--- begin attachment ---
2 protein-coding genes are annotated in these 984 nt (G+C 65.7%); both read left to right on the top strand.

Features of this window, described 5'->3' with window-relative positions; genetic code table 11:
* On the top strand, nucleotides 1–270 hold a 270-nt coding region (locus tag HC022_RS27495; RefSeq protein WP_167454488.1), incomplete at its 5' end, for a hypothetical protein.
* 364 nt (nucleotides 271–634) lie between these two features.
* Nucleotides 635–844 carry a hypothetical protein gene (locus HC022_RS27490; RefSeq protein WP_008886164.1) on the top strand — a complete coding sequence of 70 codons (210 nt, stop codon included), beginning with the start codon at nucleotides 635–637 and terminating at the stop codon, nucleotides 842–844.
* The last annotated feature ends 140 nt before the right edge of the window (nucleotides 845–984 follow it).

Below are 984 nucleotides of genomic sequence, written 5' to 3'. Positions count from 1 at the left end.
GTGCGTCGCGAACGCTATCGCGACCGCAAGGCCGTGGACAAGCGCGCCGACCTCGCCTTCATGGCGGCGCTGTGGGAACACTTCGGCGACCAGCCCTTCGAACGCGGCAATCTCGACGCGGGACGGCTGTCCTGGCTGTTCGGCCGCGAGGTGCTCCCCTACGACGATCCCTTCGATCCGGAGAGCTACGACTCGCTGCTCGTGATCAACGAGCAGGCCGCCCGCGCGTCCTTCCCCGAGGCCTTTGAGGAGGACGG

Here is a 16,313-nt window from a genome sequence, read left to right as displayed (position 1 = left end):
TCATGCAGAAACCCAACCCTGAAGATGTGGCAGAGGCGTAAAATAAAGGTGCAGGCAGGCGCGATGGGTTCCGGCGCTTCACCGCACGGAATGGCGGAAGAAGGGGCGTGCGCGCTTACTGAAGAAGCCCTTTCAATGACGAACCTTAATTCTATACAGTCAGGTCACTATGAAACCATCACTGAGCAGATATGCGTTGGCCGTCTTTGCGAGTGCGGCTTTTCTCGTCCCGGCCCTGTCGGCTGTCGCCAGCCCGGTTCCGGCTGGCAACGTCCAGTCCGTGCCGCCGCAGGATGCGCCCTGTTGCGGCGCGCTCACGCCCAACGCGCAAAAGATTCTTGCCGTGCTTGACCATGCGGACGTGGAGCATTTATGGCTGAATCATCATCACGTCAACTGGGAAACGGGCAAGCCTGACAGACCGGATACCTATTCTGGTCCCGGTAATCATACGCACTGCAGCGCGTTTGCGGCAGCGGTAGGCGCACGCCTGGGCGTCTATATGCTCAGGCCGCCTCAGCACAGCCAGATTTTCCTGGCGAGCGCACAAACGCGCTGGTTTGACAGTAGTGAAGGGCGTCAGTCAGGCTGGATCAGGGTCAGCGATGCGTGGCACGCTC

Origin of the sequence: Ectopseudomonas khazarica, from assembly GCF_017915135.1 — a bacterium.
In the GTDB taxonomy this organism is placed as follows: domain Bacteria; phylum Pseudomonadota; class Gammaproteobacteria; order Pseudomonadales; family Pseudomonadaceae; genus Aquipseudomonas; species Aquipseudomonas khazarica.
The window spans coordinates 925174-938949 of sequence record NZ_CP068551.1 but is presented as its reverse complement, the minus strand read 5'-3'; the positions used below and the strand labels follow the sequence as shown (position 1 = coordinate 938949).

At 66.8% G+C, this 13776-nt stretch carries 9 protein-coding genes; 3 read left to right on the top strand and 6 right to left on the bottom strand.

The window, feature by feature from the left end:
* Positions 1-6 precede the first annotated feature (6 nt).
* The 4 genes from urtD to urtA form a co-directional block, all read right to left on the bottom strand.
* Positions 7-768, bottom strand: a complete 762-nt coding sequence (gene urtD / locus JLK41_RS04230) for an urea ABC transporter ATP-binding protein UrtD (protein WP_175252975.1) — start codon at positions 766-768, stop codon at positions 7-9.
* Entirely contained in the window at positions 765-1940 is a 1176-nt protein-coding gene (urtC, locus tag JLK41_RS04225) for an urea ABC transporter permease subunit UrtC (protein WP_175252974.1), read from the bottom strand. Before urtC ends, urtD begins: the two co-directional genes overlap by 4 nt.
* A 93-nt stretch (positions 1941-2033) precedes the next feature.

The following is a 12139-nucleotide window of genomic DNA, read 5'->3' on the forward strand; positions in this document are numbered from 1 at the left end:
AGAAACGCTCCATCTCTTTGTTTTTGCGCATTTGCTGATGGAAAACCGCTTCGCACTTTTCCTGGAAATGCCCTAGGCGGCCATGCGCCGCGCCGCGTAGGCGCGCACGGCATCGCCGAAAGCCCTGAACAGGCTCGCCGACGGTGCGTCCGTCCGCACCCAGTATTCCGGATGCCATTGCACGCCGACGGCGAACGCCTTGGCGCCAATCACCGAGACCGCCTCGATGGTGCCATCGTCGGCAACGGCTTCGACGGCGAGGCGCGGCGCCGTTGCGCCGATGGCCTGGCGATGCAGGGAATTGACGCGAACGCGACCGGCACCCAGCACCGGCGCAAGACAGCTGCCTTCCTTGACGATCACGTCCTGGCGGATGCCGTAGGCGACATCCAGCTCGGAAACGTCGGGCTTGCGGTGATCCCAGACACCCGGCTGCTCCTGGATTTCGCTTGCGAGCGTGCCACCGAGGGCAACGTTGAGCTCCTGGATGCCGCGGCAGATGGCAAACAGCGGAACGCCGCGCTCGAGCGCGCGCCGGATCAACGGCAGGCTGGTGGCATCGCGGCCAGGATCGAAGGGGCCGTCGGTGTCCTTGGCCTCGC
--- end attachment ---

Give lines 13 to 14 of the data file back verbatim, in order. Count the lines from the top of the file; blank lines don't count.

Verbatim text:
The window spans coordinates 925174-938949 of sequence record NZ_CP068551.1 but is presented as its reverse complement, the minus strand read 5'-3'; the positions used below and the strand labels follow the sequence as shown (position 1 = coordinate 938949).

At 66.8% G+C, this 13776-nt stretch carries 9 protein-coding genes; 3 read left to right on the top strand and 6 right to left on the bottom strand.